Tiny toy details, coins, and magnets are all common choking hazards for little kids. You might be surprised to learn that fruits and veggies may be just as dangerous. Blogger and mother Angela Henderson shared an X-ray of a boy’s throat with a grape stuck in it to draw parents’ attention to hidden choking hazards.
Here at Bright Side, we’ve found out why it’s important to always cut grapes, cherry tomatoes, and similar veggies and fruits, and we want you to know why.
This blogger and mom made a timeless warning for all parents by sharing a boy’s X-ray.
Angela Henderson, an Australian clinician, blogger, and mother of 2 kids, warned parents of choking hazards by sharing an X-ray of a 5-year-old boy. The shot depicts a kid’s throat with a round object stuck in it. In the post caption Angela wrote:
“Do you know what this X-ray is of? A grape! A grape that was lodged in the top of a 5-year-old’s airway today. This sweet soul had to be operated on under general anesthetic to remove the grape. He is VERY lucky that part of his airway was open or else this could have ended badly.”
Why it’s so important to cut grapes in half.
While the awareness of this potential hazard is not widespread, grapes are one of the most common food-related choking causes. The shape and size of whole grapes are ideally suited to get stuck in a kid’s throat, seal it, and cause airway obstruction. What’s more, is the smooth and flexible surface of this fruit makes it difficult to shift once it’s there. As a result, the stuck grapes often need to be surgically removed.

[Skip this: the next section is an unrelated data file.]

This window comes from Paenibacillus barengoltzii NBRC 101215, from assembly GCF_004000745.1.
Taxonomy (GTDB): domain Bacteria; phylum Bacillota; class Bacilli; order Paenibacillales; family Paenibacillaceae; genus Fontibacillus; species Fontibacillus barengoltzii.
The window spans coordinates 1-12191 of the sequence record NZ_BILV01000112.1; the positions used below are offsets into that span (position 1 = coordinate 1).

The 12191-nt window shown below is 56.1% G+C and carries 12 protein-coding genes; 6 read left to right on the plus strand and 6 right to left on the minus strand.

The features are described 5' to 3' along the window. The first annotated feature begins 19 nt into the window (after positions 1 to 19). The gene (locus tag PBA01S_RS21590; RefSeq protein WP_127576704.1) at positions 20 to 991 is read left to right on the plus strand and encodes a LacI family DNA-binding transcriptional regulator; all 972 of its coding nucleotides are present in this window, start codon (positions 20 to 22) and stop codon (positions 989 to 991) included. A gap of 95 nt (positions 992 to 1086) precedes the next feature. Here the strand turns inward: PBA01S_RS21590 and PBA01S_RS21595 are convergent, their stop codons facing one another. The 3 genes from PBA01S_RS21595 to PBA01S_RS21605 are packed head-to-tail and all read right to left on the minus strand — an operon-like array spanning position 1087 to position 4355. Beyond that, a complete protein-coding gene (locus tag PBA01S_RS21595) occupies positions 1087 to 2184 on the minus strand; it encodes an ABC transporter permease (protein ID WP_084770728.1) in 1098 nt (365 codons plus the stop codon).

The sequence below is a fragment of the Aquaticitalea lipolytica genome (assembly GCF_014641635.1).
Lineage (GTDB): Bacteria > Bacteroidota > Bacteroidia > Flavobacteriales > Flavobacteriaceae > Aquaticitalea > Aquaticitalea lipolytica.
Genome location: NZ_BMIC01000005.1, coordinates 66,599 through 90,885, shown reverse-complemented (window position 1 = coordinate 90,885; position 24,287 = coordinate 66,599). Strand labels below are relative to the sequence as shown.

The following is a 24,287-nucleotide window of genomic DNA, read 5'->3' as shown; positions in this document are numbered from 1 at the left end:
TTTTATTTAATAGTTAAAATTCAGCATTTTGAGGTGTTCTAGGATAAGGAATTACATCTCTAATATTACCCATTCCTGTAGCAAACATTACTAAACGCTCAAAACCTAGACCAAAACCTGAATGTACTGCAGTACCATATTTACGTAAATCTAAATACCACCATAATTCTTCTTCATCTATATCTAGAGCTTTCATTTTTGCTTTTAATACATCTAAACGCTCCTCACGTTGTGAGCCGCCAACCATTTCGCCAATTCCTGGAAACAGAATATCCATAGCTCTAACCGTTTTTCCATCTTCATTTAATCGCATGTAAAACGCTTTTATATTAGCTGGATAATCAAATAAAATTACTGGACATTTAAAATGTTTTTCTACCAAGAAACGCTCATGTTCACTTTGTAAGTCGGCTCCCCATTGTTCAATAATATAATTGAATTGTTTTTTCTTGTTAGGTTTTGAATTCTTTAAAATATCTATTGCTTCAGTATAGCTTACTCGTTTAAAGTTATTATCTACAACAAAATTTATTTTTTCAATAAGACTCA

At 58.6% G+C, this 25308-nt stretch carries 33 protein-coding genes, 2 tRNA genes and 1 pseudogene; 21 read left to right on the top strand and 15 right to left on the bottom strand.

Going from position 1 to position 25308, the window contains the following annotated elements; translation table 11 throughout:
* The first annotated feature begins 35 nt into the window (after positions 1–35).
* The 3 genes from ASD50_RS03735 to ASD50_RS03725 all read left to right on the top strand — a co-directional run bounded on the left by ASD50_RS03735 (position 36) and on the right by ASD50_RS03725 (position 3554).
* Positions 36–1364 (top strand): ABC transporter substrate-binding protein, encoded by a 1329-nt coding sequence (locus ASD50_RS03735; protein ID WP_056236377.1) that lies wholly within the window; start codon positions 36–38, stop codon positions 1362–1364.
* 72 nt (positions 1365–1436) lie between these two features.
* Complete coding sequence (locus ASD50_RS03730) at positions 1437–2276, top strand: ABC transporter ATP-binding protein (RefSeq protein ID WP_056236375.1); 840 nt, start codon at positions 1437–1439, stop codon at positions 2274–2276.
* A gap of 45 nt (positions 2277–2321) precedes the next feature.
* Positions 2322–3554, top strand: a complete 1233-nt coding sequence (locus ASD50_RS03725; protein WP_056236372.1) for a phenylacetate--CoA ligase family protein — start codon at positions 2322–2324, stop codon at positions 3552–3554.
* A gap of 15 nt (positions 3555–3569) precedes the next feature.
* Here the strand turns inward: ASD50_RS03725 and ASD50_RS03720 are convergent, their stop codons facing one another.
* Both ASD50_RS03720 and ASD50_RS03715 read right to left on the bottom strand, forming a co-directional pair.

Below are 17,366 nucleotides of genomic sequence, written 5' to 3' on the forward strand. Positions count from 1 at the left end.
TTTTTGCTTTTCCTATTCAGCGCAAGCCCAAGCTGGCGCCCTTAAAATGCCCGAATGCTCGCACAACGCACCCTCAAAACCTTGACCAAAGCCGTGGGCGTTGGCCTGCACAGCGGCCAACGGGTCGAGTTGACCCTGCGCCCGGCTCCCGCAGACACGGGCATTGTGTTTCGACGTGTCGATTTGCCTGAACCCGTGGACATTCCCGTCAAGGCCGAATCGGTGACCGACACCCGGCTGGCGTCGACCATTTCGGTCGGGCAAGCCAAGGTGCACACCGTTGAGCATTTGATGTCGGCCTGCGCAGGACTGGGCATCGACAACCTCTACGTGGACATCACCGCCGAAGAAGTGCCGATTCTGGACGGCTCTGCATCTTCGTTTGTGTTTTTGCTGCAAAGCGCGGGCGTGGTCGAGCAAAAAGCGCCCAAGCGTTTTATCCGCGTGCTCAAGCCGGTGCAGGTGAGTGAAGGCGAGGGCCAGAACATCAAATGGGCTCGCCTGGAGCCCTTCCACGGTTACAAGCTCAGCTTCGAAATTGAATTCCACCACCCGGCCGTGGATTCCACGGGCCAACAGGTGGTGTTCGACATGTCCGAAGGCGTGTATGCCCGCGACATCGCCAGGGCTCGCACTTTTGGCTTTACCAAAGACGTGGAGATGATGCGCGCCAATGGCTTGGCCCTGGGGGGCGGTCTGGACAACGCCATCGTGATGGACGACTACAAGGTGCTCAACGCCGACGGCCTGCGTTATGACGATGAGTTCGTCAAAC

According to the New York State Department of Health, choking is the fourth leading cause of unintentional death in children under the age of 5. In the US, at least one child dies from choking on food every 5 days. Luckily, choking injuries and deaths are preventable if parents and other family members, school personnel, and the community in general are more attentive to obvious and hidden hazards.
Doctors and nonprofit organizations urge food manufacturers and retailers to label certain foods as potentially hazardous. “A simple notice instructing a parent to chop food into small pieces or refrain from serving certain foods to young children could save many kids’ lives,” said Bruce Silverglade, legal affairs director of Center for Science in the Public Interest (CSPI), USA.
Remember to cut other veggies and fruit as well.